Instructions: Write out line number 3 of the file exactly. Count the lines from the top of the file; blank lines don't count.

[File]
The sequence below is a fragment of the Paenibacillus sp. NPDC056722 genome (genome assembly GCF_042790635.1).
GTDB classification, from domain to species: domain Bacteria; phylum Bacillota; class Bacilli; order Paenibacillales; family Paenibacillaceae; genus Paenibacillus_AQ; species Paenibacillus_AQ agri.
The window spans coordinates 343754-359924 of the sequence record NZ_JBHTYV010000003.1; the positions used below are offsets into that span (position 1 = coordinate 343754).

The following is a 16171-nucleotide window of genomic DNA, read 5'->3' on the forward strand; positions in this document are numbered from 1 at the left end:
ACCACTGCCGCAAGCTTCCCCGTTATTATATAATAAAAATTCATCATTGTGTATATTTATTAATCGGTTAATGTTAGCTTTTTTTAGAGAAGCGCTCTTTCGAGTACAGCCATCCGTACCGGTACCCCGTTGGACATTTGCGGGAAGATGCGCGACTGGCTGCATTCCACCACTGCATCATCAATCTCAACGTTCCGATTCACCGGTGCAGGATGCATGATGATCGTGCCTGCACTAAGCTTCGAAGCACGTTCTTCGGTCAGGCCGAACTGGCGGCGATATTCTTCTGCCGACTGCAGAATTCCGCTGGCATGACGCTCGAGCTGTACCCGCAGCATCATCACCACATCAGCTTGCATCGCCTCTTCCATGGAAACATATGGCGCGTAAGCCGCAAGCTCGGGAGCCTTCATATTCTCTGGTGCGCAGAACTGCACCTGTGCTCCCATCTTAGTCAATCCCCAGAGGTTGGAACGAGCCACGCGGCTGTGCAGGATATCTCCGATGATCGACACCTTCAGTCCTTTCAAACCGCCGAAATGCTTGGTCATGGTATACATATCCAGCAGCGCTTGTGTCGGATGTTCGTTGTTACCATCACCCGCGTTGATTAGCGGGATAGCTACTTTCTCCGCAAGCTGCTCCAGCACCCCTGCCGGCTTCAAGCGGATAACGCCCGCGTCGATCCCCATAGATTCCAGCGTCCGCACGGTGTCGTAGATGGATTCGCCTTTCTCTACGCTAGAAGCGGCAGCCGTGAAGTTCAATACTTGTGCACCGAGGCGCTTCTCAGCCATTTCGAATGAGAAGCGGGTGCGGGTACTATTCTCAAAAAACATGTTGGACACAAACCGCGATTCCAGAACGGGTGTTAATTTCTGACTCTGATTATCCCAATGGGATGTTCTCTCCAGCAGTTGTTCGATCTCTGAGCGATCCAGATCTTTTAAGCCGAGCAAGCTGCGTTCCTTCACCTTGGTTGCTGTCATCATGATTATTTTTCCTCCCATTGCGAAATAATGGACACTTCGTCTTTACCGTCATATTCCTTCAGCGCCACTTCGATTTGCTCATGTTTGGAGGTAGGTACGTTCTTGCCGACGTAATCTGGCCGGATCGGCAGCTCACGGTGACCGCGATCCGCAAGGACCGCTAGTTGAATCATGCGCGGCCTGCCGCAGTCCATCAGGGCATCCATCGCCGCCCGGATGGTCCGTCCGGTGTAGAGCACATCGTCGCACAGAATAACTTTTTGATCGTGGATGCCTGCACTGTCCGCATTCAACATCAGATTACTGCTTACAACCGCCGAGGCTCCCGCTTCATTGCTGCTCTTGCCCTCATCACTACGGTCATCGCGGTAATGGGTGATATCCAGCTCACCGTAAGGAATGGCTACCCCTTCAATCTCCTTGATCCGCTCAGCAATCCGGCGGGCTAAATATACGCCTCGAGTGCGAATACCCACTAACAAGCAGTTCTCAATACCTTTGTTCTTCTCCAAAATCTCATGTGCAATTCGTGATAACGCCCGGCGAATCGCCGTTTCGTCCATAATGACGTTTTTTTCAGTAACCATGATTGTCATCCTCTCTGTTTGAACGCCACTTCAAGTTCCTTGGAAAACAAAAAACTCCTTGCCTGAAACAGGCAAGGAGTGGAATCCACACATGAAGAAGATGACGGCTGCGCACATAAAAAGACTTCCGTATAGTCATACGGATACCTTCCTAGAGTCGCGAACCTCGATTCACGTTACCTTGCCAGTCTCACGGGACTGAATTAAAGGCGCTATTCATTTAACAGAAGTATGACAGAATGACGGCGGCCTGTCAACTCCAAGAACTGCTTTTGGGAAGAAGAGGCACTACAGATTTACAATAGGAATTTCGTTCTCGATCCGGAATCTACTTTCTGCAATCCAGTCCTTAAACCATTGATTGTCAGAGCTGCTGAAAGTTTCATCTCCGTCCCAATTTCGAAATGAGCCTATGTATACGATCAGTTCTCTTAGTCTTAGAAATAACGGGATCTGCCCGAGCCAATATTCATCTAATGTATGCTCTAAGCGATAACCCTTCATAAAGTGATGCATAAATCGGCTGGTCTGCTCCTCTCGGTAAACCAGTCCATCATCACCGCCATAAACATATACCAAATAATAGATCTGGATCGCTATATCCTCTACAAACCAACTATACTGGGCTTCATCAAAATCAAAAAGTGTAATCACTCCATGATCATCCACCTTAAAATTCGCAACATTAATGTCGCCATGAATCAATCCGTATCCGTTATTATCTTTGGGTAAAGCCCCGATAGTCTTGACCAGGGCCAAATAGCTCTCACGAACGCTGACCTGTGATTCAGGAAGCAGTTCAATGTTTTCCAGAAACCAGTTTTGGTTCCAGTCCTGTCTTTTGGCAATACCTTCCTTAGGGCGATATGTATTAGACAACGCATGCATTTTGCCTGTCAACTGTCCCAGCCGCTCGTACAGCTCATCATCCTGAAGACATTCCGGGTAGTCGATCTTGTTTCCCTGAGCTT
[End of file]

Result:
The window spans coordinates 343754-359924 of the sequence record NZ_JBHTYV010000003.1; the positions used below are offsets into that span (position 1 = coordinate 343754).